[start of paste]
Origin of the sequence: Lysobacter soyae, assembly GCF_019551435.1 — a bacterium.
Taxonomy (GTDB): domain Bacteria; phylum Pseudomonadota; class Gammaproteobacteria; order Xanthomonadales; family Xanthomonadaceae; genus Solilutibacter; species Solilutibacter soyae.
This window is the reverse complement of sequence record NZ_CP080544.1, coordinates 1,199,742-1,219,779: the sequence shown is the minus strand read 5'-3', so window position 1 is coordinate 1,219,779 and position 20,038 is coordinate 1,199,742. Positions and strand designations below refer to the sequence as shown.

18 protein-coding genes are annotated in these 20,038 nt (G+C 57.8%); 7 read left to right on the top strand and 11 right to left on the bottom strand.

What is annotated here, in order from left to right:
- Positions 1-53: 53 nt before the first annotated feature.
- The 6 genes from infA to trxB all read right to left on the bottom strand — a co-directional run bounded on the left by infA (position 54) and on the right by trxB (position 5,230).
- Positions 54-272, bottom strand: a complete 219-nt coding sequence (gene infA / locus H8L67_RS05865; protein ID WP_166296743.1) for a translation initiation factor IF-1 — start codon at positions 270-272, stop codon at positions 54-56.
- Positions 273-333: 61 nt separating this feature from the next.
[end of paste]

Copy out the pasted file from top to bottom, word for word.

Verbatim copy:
Origin of the sequence: Lysobacter soyae, assembly GCF_019551435.1 — a bacterium.
Taxonomy (GTDB): domain Bacteria; phylum Pseudomonadota; class Gammaproteobacteria; order Xanthomonadales; family Xanthomonadaceae; genus Solilutibacter; species Solilutibacter soyae.
This window is the reverse complement of sequence record NZ_CP080544.1, coordinates 1,199,742-1,219,779: the sequence shown is the minus strand read 5'-3', so window position 1 is coordinate 1,219,779 and position 20,038 is coordinate 1,199,742. Positions and strand designations below refer to the sequence as shown.

18 protein-coding genes are annotated in these 20,038 nt (G+C 57.8%); 7 read left to right on the top strand and 11 right to left on the bottom strand.

What is annotated here, in order from left to right:
- Positions 1-53: 53 nt before the first annotated feature.
- The 6 genes from infA to trxB all read right to left on the bottom strand — a co-directional run bounded on the left by infA (position 54) and on the right by trxB (position 5,230).
- Positions 54-272, bottom strand: a complete 219-nt coding sequence (gene infA / locus H8L67_RS05865; protein ID WP_166296743.1) for a translation initiation factor IF-1 — start codon at positions 270-272, stop codon at positions 54-56.
- Positions 273-333: 61 nt separating this feature from the next.